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Thread: Level of Difficulty in Apologetics Texts

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    Level of Difficulty in Apologetics Texts

    Hey, one thing I am passionate about is trying to get other Christians engaged in apologetics. Anyway, the following is a list of books I happen to own. I have an idea of how I would categorize their difficulty level in terms of beginner, intermediate, and advanced, but second opinions couldn't hurt. Also, feel free to throw in some other books (may articles) that you think are invaluable for budding apologists along with their difficulty level. Thanks!

    1) Reasonable Faith by William Lane Craig

    2) On Guard by William Lane Craig

    3) A Reasonable Response by William Lane Craig

    4) Scaling the Secular City by JP Moreland

    5) Gunning for God by John C. Lennox

    6) I Don't Have Enough Faith to be An Atheist by Geisler and Turek

    7) Where There Almost Certainly Is A God by Keith Ward

    8) Blackwell Companion to Natural Theology edited by Craig and Moreland

    9) Handbook of Christian Apologetics by Kreeft and Tacelli

    10) Case for a Creator, Case for Faith, and Case for Christ by Strobel (okay, obviously beginner)

    11) God is Great, God is Good edited by Craig and Meister

    12) Why I Am A Christian edited by Geisler and Hoffman

    13) Contending With Christianity's Critics edited by Copan and Craig

    14) Shattering the Christ Myth, Trusting the New Testament, and Defending the Resurrection - JP Holding

    15) Reason for God: Belief in an Age of Skepticism by Timothy Keller

    16) Reinventing Jesus by Komoszewski, Sawyer, and Wallace

    17) The Historical Reliability of the Gospels by Craig Blomberg

    18) Was Jesus God? by Richard Swinburne

    19) The Resurrection of the Son of God by N.T. Wright (yeah, obviously advanced)

    20) Existence of God by Richard Swinburne

    21) Where the Conflict Really Lies by Alvin Plantinga

    22) The Faith of a Physicist by John Polkinghorne

    23) The Big Questions in Science and Religion by Keith Ward

    24) Cold-Case Christianity by J. Warner Wallace

    25) Can We Still Believe the Bible by Craig Blomberg

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    tWebber
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    I own Cold-Case Christianity by J. Warner Wallace, and you surprised me by showing it as very advanced. It did not get enough into the meat of the subject for me, comparative analysis of the gospels to show how they supplement each other (like he did as a witness in court in the movie, "God's not Dead 2").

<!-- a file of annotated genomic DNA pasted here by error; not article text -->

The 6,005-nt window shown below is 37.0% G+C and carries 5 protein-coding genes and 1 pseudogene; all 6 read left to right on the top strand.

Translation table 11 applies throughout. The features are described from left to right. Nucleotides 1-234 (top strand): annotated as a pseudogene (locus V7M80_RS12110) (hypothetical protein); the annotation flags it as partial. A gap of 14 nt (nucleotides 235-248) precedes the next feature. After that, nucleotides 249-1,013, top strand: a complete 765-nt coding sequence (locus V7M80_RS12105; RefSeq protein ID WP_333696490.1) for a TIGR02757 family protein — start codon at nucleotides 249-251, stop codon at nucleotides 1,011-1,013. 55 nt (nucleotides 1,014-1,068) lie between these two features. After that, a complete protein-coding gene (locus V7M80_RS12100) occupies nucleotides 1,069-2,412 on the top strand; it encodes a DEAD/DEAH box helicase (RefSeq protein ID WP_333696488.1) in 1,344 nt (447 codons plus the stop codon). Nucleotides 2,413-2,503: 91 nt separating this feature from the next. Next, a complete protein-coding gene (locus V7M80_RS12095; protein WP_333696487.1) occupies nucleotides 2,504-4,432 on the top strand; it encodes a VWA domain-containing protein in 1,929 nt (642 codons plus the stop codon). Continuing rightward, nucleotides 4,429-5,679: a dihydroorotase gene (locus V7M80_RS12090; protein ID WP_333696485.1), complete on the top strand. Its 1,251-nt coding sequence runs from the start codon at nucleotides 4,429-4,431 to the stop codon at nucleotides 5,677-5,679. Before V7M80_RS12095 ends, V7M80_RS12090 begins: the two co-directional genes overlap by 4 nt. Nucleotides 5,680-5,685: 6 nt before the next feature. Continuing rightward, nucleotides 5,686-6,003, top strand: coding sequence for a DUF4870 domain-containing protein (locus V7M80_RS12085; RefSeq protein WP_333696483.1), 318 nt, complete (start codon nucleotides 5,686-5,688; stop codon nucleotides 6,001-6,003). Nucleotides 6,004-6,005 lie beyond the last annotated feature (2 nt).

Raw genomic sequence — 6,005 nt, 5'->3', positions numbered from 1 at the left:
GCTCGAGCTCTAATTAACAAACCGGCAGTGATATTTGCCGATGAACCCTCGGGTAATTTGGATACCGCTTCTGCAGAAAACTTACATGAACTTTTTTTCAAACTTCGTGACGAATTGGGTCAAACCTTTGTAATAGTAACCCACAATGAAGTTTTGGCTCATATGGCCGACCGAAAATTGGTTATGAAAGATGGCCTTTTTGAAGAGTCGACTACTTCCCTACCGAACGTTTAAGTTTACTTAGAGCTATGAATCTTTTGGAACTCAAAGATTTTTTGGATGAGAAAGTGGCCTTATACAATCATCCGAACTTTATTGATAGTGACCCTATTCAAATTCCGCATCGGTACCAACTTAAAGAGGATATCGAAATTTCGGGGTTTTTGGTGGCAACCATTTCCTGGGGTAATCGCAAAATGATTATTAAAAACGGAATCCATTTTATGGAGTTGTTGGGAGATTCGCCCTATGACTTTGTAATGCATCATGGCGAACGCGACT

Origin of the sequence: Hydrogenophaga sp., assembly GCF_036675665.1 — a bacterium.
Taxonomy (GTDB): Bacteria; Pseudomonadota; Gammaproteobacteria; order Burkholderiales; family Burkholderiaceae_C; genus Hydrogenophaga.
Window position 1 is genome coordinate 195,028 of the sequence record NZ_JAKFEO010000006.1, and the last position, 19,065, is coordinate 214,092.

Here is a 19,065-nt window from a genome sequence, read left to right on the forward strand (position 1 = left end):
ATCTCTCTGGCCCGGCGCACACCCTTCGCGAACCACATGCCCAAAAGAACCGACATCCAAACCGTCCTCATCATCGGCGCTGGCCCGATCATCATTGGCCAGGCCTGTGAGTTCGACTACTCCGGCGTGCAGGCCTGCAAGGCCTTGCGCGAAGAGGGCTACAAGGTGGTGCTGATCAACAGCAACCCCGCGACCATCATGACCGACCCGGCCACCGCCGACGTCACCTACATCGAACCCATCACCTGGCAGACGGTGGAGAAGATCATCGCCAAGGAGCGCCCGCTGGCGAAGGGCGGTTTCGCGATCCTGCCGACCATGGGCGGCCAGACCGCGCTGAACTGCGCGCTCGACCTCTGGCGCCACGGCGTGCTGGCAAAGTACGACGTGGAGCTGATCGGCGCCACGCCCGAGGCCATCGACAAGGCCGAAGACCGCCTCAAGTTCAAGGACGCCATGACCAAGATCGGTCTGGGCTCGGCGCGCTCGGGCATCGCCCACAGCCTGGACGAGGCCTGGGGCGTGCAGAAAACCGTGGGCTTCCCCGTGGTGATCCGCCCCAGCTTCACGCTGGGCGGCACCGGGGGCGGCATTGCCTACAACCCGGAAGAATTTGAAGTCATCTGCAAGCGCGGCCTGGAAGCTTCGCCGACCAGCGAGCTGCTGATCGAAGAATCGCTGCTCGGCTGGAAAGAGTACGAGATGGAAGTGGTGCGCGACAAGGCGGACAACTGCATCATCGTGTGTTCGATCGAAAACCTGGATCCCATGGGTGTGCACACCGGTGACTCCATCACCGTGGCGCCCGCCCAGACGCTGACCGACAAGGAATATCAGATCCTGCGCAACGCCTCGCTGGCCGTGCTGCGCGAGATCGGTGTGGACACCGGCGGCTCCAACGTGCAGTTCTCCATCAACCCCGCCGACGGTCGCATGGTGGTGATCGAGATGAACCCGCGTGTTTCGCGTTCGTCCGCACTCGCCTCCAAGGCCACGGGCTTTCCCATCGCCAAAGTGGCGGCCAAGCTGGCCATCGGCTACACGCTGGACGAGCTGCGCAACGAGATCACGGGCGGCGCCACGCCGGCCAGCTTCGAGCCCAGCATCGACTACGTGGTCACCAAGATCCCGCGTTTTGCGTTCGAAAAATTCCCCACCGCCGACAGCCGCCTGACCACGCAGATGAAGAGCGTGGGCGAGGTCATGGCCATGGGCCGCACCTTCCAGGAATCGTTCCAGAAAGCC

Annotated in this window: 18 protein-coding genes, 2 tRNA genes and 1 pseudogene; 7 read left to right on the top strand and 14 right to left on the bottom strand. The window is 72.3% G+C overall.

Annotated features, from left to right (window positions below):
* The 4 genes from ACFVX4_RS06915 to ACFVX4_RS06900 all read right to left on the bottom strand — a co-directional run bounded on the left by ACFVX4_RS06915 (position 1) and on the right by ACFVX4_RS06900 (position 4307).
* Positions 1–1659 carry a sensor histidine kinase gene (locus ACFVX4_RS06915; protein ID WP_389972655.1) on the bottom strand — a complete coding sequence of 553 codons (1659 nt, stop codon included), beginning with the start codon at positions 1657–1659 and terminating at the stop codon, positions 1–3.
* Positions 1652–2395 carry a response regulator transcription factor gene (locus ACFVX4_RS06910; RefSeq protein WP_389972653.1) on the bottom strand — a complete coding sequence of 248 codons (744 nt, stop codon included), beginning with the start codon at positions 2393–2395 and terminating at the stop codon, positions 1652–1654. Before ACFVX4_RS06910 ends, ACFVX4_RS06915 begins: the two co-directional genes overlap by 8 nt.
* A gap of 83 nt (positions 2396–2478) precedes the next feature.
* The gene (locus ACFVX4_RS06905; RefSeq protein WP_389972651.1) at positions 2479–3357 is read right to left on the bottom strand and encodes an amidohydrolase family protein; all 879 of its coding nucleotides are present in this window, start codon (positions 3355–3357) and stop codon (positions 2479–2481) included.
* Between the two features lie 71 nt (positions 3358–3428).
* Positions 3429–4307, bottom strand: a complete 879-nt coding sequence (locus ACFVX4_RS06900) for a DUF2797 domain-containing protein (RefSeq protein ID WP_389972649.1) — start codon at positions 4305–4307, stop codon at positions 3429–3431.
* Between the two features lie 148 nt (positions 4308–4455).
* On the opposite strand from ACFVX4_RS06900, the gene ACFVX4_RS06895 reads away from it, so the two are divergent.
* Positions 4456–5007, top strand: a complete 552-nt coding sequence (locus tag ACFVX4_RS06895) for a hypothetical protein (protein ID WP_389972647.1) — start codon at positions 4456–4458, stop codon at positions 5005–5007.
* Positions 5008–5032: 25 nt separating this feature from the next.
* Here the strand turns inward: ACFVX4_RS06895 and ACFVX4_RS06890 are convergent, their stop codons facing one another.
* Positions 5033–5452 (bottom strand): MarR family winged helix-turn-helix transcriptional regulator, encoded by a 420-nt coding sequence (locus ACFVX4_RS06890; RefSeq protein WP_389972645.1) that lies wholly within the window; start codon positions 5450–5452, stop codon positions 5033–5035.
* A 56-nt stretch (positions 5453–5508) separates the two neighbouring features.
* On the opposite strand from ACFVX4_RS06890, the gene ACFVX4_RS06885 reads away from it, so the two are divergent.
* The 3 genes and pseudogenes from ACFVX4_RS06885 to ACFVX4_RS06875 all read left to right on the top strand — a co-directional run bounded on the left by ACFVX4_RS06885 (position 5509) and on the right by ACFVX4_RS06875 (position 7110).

High on the difficulty level and I would place Josh McDowell 1999 The New Evidence that Demands a Verdict, 2 vols..
    Moderately high in difficulty I would place Norman Geisler's Systematic Theology, 2002.
    Medium in difficulty I would place R. Albert Mohler Jr.'s Atheism Remix; a Christian Confronts the New Atheists, 2008
    Last edited by Adam; 05-15-2016 at 11:29 PM.
    Near the Peoples' Republic of Davis, south of the State of Jefferson (Suspended between Left and Right)

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    Quote Originally Posted by Adam View Post
    I own Cold-Case Christianity by J. Warner Wallace, and you surprised me by showing it as very advanced. It did not get enough into the meat of the subject for me, comparative analysis of the gospels to show how they supplement each other (like he did as a witness in court in the movie, "God's not Dead 2").
    High on the difficulty level and I would place Josh McDowell 1999 The New Evidence that Demands a Verdict, 2 vols..
    Moderately high in difficulty I would place Norman Geisler's Systematic Theology, 2002.
    Medium in difficulty I would place R. Albert Mohler Jr.'s Atheism Remix; a Christian Confronts the New Atheists, 2008
    I didn't list Cold-Case Christianity as very advanced. Resurrection of the Son of God by Wright and Blackwell Companion to Natural Theology are two that I would list as advanced, but Cold-Case is easily beginner. I have never heard of Mohler's book, so I'll have to look into that one. Thanks.

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    tWebber TheWall's Avatar
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    As an enthusiastic amateur I have some books I could reccomend to most anybody interested. Props to jpholding for introducing me to these books.
    1. Andy Bannister The atheist who didnt exist.
    Are you interested in your faith? Do you get annoyed by atheist memes and guys like darkmatter2525 but you don't understand enough to argue yet? Do you find things like Paley's watch and the kalam arguement tascinating but over your head for now? This book is good for all levels in alolegetics but especially beginers. Funny. Rereadable. And it doesn't treat you like a dummy.
    2. Can you be good without God?
    Insightful. Funny. It is like leter kreeft for beginers. You might not understand it all at first but it is worth it.
    3. The Screwtape letters.
    A classic. Funny. Insightful. With a unique method that hits the mark and will help one to reevaluate their lives.
    I hope this helps some.

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    tWebber
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    Ed Feser's The Last Superstition is somewhere in between intermediate and advanced. You have to stick with him during the explanation of philosophy.

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